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Kai Ryssdal: For a lot of the 1990’s, the global economy was a pretty dynamic place. And no place was more dynamic than Ireland. You remember the Celtic Tiger? Low taxes made Ireland attractive for everything from high tech to construction.
And there was so much work, and it paid so well, that Irish who had come to the U.S. went back across the water, as they say. But Ireland has been hammered harder than most in this recession.
Yesterday, the government there released its August unemployment report. Nearly 12.5 percent of the population is out of work. That’s the highest in 14 years, and it explains why many of those who went home are coming back here again. Marketplace’s Alisa Roth reports from New York.
ALISA ROTH: If you’re Irish in New York and you need help, the guy to call is Mickey McCreesh.
I’d say every day, it’s probably two or three, two or three calls every day.
McCreesh knows people. He owns a nightspot in Queens called Bar 43. And during the day, he works at his brother’s construction company.
He says the people who call him are looking for whatever jobs they can get, in construction, bars, babysitting.
Mickey McCreesh: It’s got very bad at home. There’s not, there’s not a whole lot of work there.
The Irish have been escaping to America for generations. What’s different this time is that a lot of the people he’s hearing from have been here before.
McCreesh: We were here originally to live the American dream. And then things were good at home, you know, people were better paid at home than they were here. Since it started dying down, I’ve seen quite a few old faces coming back. And just all their stories are is that they couldn’t find work at home.
That’s what happened to Gemma and Kevin Dunne. I talked to her today while she watched their kids at home in Woodlawn. An Irish neighborhood in the Bronx.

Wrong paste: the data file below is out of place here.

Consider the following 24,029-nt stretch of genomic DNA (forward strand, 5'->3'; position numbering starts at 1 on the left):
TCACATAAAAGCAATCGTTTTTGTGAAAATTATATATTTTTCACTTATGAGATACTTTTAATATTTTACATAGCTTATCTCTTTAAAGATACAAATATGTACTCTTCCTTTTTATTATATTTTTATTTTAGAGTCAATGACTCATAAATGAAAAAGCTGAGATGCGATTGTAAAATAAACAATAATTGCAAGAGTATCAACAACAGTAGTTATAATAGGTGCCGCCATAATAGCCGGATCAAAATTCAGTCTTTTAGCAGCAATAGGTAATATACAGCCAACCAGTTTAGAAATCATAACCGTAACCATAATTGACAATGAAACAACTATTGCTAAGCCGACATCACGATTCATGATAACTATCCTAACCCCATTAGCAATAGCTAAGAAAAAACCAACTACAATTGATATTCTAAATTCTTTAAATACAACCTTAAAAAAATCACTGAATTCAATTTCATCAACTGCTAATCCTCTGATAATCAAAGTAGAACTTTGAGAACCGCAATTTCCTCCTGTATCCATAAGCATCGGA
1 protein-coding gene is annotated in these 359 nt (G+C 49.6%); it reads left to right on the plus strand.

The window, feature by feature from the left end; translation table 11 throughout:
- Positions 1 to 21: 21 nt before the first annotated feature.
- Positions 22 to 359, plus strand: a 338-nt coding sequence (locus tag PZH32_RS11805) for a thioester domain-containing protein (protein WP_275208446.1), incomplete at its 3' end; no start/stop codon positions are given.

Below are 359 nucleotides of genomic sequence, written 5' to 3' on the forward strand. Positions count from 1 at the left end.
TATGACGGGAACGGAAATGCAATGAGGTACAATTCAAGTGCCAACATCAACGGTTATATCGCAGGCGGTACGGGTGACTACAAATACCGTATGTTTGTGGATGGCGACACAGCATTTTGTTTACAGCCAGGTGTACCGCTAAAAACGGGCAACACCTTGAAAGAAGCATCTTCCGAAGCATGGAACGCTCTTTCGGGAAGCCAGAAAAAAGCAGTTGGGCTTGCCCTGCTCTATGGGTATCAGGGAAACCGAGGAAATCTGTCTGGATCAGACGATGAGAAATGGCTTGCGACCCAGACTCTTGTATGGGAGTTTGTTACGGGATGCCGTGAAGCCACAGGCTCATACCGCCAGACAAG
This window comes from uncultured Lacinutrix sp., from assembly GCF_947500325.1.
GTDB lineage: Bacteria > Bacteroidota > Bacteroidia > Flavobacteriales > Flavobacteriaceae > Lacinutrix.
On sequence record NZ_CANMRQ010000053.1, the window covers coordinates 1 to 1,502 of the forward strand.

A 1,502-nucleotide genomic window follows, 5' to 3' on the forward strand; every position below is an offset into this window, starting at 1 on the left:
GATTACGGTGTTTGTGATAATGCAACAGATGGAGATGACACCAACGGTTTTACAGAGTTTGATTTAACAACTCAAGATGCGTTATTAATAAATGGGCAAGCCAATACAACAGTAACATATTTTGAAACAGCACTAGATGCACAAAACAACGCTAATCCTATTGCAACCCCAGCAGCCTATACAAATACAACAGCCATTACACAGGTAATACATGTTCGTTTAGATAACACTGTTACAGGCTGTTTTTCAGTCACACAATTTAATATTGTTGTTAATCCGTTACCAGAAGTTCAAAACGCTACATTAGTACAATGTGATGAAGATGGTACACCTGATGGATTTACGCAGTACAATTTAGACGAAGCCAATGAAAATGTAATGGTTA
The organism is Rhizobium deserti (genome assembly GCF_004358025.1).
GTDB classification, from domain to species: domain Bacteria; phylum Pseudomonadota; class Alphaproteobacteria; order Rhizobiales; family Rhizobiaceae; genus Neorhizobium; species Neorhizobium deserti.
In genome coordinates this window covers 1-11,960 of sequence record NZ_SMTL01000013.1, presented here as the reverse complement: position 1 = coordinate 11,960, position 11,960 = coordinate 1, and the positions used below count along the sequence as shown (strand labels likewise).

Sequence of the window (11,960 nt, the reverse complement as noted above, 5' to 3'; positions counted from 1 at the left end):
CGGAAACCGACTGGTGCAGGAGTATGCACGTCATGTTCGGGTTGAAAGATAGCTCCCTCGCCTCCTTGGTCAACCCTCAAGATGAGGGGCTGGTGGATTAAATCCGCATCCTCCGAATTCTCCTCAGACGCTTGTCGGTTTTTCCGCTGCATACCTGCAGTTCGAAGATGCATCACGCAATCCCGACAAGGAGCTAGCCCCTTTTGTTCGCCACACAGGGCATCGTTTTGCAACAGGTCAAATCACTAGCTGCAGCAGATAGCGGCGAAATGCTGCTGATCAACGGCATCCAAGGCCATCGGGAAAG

The couple met in New York in the late 90s. She was waitressing; he was working construction. They got married and had a little boy.
In 2005, they decided to go back to Ireland.
GEMMA DUNNE: We wanted to go home, build a home and like make a career out of it. Kevin was building and selling. And it was great at the time, like.
Until the economy started coming apart.
GEMMA: And then work got so bad that he was out of work, and there was nothing he could do like, there was no money he could get or anything, so we decided to move back.
This past June, her family helped them pay for the move.
GEMMA: It was heartbreaking because I’m from a family of 21, and we were living with them all up in the same town, so it killed me leaving all of them behind — you know, with all the babies being born and…
Now that they’re back, she says it feels like they never left. A lot of friends are still here. And a lot are following them back from Ireland, too. Her husband found a job working construction in the city.
But a lot of Irish haven’t been so lucky. And that’s what’s different about this emigration. Things might be bad in Ireland, but usually there’s work to be found in other countries.
Paul Finnegan works at the New York Irish Center, a community organization that helps new immigrants.
PAUL FINNEGAN: They’ve also been traveling to Australia, they’ve been traveling all over the world as always. And what’s very bleak about these times is it’s not like Ireland is suffering, and there’s other opportunities elsewhere.
He says it can be hard to find a job in New York, too. And like Mickey McCreesh, Finnegan gets calls and e-mails every day asking about prospects for work here. He tells them they might want to tough it out in Ireland a little longer before they get on plane.
Gemma Dunne says she and her husband didn’t have a choice. They have two young sons to support, and they still have mortgage payments to make.
GEMMA: I’d love to be going back for good, but I’d say we’ll be here for another few years anyway. Til we get back on our feet.
And until Ireland get back on its feet, too.
In New York, I’m Alisa Roth for Marketplace.
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